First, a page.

Kieran Harding, Managing Director, BITC, said: “We’ve had warnings about the very real threat of the climate breakdown for decades, but the COVID-19 crisis has shown that, even in a world stopped in its tracks, our GHG emissions have not decreased enough to meet the Paris Agreement and limit global temperature rise under 1.5°C.
“As we invent a new business norm, bolder, collaborative, and practical action is not only necessary, it’s urgent.
“Addressing climate breakdown and reducing our GHG footprint is integral for business, to enable us to build back better after COVID-19 for the benefit of business, our communities and the economy. Not only that, it’s necessary to ensure a liveable future and to create new opportunities that generate greater prosperity and wellbeing for all.
“There’s no time to waste - now is the time for business to collaborate and take action on the climate crisis, and the responsible business network can help.”
ABP Talking Point’ features former BBC Good Morning Ulster radio presenter, Karen Patterson as she reveals how she is extremely grateful to have been part of a farming family during lockdown. The award-winning journalist and broadcaster reflects on her decision to leave a successful career with the BBC to go back to her farming roots. The features also includes messages and views from well-known figures in Northern Ireland farming circles such as current President of the RUAS and sheep farmer, Billy Martin and Beef farmer Sam Chesney, Chairman of the Ulster Farmer’s Union Beef & Sheep Committee.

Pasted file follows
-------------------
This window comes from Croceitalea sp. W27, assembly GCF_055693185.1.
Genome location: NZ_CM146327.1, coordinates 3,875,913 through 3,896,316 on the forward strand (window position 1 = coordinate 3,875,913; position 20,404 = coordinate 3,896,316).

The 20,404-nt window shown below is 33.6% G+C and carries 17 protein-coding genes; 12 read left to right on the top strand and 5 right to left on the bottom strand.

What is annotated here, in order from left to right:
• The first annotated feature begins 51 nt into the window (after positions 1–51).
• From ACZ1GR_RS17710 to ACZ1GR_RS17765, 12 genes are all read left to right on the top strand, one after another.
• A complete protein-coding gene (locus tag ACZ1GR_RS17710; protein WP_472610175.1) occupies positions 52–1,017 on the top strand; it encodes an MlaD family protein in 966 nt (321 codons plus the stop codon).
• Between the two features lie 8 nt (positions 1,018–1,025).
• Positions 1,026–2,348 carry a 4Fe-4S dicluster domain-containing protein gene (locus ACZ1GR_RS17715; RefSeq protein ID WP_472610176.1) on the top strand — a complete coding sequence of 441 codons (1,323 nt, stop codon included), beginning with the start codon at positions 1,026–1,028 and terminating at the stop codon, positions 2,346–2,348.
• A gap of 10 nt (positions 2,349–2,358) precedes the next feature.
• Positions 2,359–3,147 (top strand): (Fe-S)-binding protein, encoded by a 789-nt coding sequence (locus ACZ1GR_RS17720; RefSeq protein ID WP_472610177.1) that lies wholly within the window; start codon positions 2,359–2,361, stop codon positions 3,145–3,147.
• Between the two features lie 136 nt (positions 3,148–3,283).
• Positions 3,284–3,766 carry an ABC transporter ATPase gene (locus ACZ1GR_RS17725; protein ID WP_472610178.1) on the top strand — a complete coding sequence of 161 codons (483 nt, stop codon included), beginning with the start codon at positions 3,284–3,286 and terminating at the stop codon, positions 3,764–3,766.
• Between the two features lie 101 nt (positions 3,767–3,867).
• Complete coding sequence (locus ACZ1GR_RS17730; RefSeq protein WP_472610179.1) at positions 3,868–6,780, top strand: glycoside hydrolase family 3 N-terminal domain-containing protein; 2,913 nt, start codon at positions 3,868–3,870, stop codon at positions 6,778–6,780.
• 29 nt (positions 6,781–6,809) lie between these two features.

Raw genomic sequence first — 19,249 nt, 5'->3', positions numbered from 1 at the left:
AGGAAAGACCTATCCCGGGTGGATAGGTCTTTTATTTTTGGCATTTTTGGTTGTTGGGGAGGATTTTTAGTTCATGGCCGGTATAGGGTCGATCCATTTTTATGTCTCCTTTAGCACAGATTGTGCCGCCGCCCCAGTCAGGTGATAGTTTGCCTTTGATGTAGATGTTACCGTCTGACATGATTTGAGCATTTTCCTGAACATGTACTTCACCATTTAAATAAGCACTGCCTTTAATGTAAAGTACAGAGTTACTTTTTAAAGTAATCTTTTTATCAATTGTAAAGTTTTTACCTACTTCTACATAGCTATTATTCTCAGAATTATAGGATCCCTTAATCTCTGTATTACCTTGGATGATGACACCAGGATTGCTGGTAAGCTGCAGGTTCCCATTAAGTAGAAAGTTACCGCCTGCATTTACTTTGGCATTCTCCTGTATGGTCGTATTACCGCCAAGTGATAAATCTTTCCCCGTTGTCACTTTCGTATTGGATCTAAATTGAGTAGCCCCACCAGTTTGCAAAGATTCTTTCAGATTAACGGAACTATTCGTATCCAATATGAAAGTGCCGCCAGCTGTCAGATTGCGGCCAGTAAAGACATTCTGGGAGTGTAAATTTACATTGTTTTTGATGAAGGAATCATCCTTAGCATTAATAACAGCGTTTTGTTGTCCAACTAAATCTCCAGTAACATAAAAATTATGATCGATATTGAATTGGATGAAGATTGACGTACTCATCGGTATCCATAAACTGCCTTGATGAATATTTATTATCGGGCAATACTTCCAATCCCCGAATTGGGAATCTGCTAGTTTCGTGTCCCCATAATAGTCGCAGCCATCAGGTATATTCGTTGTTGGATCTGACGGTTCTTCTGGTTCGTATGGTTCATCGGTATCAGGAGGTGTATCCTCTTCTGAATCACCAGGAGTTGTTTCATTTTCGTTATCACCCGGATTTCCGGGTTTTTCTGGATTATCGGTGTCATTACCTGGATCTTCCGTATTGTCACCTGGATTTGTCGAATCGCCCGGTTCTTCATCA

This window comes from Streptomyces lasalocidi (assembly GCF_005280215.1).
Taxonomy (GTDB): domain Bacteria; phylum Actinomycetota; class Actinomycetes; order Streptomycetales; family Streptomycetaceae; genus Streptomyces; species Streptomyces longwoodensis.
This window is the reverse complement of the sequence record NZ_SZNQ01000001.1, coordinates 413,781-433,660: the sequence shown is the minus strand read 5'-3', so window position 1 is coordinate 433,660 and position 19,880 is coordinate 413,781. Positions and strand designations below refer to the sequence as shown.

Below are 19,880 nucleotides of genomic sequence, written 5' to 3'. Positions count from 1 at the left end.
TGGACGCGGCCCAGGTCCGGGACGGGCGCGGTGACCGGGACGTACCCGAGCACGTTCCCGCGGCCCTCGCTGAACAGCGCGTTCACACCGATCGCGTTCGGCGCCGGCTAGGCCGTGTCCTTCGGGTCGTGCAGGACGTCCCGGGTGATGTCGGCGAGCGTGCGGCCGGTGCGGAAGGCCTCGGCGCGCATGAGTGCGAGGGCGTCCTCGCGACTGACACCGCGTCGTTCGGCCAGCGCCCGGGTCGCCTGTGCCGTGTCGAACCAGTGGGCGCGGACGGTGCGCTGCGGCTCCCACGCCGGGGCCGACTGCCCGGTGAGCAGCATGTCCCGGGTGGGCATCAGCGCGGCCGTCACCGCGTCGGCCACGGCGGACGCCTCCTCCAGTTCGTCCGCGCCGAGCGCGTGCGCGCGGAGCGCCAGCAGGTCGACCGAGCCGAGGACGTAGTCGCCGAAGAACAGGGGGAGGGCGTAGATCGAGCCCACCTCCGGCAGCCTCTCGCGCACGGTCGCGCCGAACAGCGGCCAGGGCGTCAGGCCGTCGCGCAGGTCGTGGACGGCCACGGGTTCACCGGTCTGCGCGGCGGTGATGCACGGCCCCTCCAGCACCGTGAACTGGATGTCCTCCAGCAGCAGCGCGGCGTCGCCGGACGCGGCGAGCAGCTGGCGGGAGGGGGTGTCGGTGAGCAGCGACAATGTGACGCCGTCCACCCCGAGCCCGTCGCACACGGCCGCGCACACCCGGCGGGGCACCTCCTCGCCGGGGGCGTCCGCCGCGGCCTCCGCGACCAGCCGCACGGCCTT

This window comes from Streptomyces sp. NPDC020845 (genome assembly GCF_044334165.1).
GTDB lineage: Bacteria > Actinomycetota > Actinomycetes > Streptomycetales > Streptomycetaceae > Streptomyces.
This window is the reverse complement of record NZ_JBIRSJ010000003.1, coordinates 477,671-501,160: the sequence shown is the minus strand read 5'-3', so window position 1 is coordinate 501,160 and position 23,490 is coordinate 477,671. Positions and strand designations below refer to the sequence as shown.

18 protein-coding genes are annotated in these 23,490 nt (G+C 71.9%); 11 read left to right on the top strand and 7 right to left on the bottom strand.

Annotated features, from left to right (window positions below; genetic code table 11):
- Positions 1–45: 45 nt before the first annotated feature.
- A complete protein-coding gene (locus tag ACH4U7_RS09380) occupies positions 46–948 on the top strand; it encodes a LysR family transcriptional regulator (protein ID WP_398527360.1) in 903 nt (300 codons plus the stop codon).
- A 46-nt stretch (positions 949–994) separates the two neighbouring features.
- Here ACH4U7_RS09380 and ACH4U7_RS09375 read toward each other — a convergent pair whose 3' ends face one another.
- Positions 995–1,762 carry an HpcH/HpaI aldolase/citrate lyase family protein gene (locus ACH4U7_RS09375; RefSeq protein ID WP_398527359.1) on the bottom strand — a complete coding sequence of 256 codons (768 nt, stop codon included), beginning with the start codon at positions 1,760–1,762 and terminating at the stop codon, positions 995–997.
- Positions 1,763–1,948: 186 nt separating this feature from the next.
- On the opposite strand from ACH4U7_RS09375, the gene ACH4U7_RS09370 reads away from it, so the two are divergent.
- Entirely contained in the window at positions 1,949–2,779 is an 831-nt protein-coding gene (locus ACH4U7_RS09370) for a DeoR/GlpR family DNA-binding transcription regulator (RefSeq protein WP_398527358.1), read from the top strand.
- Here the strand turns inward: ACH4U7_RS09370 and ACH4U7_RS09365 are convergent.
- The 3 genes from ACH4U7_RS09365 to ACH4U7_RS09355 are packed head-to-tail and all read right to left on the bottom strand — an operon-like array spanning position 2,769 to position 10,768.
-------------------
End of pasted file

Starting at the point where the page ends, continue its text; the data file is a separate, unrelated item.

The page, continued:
ABP and Dale Farm, two of Northern Ireland’s major agri-food businesses, have joined forces to launch an initiative aimed at building a more sustainable market for dairy beef.
‘Horizon’ is the first collaborative scheme of its kind in Northern Ireland and will provide a guaranteed market for selectively bred dairy calves from Dale Farm members through the ABP supply chain. Underpinned by leading genetic research from ABP’s R&D farms across the UK and Ireland, Horizon will seek to respond to the increasing market demand for quality Northern Irish beef, sourced securely, within a shorter supply chain and with a reduced carbon footprint.
ABP and Dale Farm have built Horizon around environmental sustainability, product quality and farm-to-fork traceability, with a support structure provided to all participants to ensure high standards are adhered to. Animals will be bred following strict protocols enabling them to be marketed at 20-21 months, some four months below the UK average. This will ensure a significant reduction of emissions per animal resulting in a more carbon efficient and lower cost of production model overall.
Various options are available to participants on the Horizon scheme. Dale Farm members will have the option to breed part of their herd to selected Aberdeen Angus genetics. These calves will be collected by ABP, with a premium paid for achieving desired genetic traits.